If you have employees and they are at least age 21 and have worked for you at least three out of the preceding five years, then they must be covered in your plan and receive contributions. Working for you any part of a year (even one hour during the year) counts as a year of service, so they aren’t good options if you have a lot of part-time employees that you do not want to cover in your plan.

While you’re probably most familiar with the corporate 401(k)s or even personal IRAs, there are several other options available for small businesses, including the Solo 401(k) and SEP IRA discussed above. As you consider all your plan options, it’s important to compare and contrast features of the plans. Check out the table below for some key features and questions you want to review.

Features for Comparison

Employer Eligibility

Can any size business offer the plan or is there a maximum business size?

Age Restriction

Do you want to exclude employees who are under age 21 or a lower age?

Service Restriction

Which employees must be included in the plan and which do you want to include? Can the plan only include employees with the business for a defined period of time? (e.g., one year, 1,000 hours; etc.)

Annual Notifications/Reporting

Does the small business employer need to file any special forms with the IRS and are there any required notices to employees on the plan?

Funding Options

Are employer contributions required or optional?

Do you want employees to contribute for themselves? If so, are employee deferrals pre-tax, or Roth?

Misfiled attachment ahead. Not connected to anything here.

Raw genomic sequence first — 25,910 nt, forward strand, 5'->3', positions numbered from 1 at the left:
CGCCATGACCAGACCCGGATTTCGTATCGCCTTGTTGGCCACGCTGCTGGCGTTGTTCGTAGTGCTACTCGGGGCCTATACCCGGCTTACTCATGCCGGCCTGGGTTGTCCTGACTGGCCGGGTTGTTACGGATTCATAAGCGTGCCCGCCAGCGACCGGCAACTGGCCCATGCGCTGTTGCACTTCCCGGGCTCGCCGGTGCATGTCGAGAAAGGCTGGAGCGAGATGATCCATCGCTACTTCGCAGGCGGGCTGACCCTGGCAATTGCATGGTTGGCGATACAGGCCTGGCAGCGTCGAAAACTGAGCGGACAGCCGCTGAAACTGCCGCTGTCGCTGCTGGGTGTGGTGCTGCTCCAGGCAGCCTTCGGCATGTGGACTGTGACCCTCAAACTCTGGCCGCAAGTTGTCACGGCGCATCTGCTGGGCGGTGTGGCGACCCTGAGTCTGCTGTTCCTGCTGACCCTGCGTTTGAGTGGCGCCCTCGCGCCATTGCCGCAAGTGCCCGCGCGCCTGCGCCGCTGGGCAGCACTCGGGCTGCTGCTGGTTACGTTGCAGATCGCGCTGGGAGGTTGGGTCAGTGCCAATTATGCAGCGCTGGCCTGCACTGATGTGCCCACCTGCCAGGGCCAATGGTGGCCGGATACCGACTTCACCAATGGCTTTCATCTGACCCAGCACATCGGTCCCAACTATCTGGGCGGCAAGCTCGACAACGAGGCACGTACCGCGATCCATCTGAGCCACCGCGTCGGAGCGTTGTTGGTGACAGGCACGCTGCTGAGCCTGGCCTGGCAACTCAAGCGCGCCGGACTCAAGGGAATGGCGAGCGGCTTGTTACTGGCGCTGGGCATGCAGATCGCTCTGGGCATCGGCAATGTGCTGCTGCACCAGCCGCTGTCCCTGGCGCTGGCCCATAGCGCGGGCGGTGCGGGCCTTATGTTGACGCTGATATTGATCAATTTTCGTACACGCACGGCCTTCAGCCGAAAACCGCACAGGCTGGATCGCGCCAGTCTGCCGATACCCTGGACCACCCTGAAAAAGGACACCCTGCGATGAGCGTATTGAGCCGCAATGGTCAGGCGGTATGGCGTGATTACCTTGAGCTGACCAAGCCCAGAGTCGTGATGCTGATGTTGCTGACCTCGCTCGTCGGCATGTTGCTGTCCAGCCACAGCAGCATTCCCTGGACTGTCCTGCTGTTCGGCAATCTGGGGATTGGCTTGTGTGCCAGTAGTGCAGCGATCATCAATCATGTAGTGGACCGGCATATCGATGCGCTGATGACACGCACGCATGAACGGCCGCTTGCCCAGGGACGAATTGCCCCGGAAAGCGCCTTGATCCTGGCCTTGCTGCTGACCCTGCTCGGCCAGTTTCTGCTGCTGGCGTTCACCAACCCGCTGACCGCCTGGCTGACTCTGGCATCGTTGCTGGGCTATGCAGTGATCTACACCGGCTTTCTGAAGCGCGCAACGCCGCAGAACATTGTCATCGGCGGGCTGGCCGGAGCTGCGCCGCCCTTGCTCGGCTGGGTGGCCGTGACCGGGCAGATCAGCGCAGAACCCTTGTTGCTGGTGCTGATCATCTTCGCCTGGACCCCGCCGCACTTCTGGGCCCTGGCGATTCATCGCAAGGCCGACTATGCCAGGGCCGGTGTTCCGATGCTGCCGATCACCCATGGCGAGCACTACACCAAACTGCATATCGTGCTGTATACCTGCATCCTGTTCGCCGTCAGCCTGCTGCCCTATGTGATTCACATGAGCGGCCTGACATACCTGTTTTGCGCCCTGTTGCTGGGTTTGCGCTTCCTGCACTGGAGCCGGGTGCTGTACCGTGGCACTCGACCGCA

Maximum Contribution

What is the total amount the employer can contribute to the plan?  

If employee contributions are allowed, what is the maximum employee deferral amount per year, and what is the age 50 “catch-up” amount?

Special Features

How simple and convenient is plan maintenance? Who will handle each of the responsibilities?

What are the administrative fees and who pays them?

Withdrawal Restrictions

Can a participant withdraw contributed funds at any time or only upon death, disability, separation of service, or plan termination?

Are plan loans available and do you want to offer that feature?


It’s also important to know that many of the types of accounts lower your taxes today by allowing you to make contributions into your retirement account before you’ve paid income taxes. This lowers your taxable income, so you may pay less in taxes now. However, when you withdraw from the account in retirement, that money is part of your taxable income. Other plans like Roth IRAs (and Roth contributions made into 401(k) plans) do not offer any tax savings today, but allow you to withdraw contributions and their earnings tax-free in retirement. 

Regardless of which plan you choose, you could be eligible for IRS tax credits specifically designed for small businesses that establish a retirement plan. Generally, a credit of $500 is available each year for over three years to cover plan startup costs.  

If you want to learn more about retirement options for small business owners, the next step for many is to find a vendor—usually a financial services firm. There are numerous options you can explore online, including TD Ameritrade. TD Ameritrade focuses on do-it-yourself small business plan options, shown here.     

Other tools and resources to help you understand your options include a Small Business Retirement Contribution modeling tool. This tool allows you to model different contribution levels in various plan types and it can help you determine which of your employees should be included in your plan.

In addition, the Retirement Calculator can help you decide how much you need to save for retirement, to make sure you are creating a secure retirement future today